Of course, depending which camp you live in, it's significantly higher - via those no longer on the dole, the underemployed, the young - or significantly lower - via those receiving benefits working cash jobs, the barter/cash economy, multiple part time jobbers - but at least the S&P keeps going up....
    Jan 3, 2011. 12:14 PM | 2 Likes Like |Link to Comment
  • If something can't go on forever, it will stop. Irritation over public union pay and benefits continues to fester. The reality of strapped governments having to meet these promises is clashing with resistance to further tax hikes. Taxpayers are winning some of these battles, a rare occurrence.  [View news story]
    That's a tough case to argue.

    Are you suggesting that every single union employee is an equivalent value creator to a Warren Buffett, or Bill Gates, or Steve Jobs?
    Jan 2, 2011. 09:48 PM | 2 Likes Like |Link to Comment
  • Will 2011 be the year of the option ARM default crisis? Not likely, according to Calculated Risk. He's more concerned with falling home prices and negative equity.  [View news story]
    The double whammy from a potential second "dump" may also be that a lot of REOs have been purchased by speculators/investors, and if a lot of product hits the market fast, there is likely not to be much absorption from that segment, and that may cause a super spike downwards, especially if it gets assisted by rising interest rates...

    Scary endgame scenarios!
    Jan 2, 2011. 07:10 PM | 2 Likes Like |Link to Comment
  • If something can't go on forever, it will stop. Irritation over public union pay and benefits continues to fester. The reality of strapped governments having to meet these promises is clashing with resistance to further tax hikes. Taxpayers are winning some of these battles, a rare occurrence.  [View news story]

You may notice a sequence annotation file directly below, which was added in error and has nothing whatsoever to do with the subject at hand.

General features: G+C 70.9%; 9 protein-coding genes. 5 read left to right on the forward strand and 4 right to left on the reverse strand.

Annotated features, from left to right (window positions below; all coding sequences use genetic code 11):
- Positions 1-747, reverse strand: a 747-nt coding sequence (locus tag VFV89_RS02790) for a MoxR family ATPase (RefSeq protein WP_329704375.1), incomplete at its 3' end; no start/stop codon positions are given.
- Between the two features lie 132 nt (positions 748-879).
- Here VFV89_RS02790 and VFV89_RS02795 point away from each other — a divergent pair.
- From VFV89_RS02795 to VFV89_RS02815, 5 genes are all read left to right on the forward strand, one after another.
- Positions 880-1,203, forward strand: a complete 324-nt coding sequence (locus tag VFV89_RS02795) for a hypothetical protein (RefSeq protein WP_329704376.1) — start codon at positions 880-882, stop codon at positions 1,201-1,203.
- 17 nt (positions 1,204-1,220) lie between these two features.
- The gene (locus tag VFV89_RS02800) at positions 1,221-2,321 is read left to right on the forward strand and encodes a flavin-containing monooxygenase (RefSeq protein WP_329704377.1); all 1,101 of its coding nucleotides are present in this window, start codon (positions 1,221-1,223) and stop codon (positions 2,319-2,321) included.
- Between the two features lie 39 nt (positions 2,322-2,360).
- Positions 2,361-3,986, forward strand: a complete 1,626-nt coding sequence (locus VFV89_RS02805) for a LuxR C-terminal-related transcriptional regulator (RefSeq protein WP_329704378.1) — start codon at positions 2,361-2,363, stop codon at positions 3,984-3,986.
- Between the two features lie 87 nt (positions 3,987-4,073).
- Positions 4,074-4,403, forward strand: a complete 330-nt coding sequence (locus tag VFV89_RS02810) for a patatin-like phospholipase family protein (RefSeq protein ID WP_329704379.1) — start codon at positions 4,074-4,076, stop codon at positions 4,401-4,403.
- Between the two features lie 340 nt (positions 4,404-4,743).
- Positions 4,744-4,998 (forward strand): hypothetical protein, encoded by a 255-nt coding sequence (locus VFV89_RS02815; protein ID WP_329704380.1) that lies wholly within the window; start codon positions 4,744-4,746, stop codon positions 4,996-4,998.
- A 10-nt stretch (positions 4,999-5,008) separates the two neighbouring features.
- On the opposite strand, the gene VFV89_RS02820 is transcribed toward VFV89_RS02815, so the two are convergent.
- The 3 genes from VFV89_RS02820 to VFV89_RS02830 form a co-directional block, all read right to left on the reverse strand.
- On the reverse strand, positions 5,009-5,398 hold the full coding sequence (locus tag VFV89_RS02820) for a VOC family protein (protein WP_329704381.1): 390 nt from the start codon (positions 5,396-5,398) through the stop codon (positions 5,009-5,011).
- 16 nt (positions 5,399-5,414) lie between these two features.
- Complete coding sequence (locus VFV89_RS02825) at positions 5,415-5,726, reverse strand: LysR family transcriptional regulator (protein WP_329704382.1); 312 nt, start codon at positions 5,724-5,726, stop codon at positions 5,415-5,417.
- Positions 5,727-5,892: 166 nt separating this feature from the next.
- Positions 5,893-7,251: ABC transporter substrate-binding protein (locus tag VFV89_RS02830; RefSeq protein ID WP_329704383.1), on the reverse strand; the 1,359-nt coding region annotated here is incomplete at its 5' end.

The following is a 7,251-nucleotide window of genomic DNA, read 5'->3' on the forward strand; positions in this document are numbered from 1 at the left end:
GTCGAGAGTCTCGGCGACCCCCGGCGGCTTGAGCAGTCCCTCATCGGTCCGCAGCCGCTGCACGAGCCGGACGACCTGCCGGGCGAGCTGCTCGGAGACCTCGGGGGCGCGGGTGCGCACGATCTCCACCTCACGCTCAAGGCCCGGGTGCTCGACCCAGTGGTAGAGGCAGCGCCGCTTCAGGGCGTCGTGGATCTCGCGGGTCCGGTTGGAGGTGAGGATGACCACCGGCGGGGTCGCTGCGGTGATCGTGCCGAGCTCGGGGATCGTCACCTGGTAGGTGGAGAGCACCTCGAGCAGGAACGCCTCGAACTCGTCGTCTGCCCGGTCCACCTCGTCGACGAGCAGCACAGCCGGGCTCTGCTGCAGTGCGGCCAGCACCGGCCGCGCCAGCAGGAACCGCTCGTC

The union issue as supported by the pro union folks is always phrased in terms of the fact that the union protects wages. There are two issues at play;

    One seems to be that the protection that necessitated the rise of unions (minimum wage, overtime, etc) are now ensconced in federal law - much like equal rights for non whites, the disabled, women, etc; and that the protection of worker's rights via unionization is no longer meaningful.

    The other issue at hand appears to boil down to the fact that unions today are perceived, and in many cases actually are, better paid than their private counterparts and expected to be only half as productive.

    The proponents of Unions cite this reality as the success of Unions and the opponents cite this as the reason they are strangling the economy (i.e. for pre bankruptcy GM, it cost approx $2000 more to manufacture same product as Japanese competitors, and therefore GM product was either made worse or more expensive).

    My own opinion is that it is much easier for the private sector to regroup, cut costs, and improve its bottom line when not hampered by unions, and in my area I've repeatedly seen senior members screw over junior members in unions whenever some kind of cut or negotiation was in play, so I think the "protect worker rights" thing is highly suspect.
    Jan 2, 2011. 07:00 PM | 4 Likes Like |Link to Comment
  • Will 2011 be the year of the option ARM default crisis? Not likely, according to Calculated Risk. He's more concerned with falling home prices and negative equity.  [View news story]
    I agree; additionally, in CRE banks are pushing hard to clean up problem loans (the formerly hugely popular interest only bridge loans) doing workouts to get defaulted loans performing again O(easier in CRE since there is a revenue stream).

    The unfounded fears with regards to CRE were precisely these bridge loans which are now being worked out, and CRE's revenue streams allowed them to keep it together long enough to get them done.

    So, even though rates may go up, CRE will likely be mostly unaffected, and the bridge/ARMs etc on those properties won't create problems.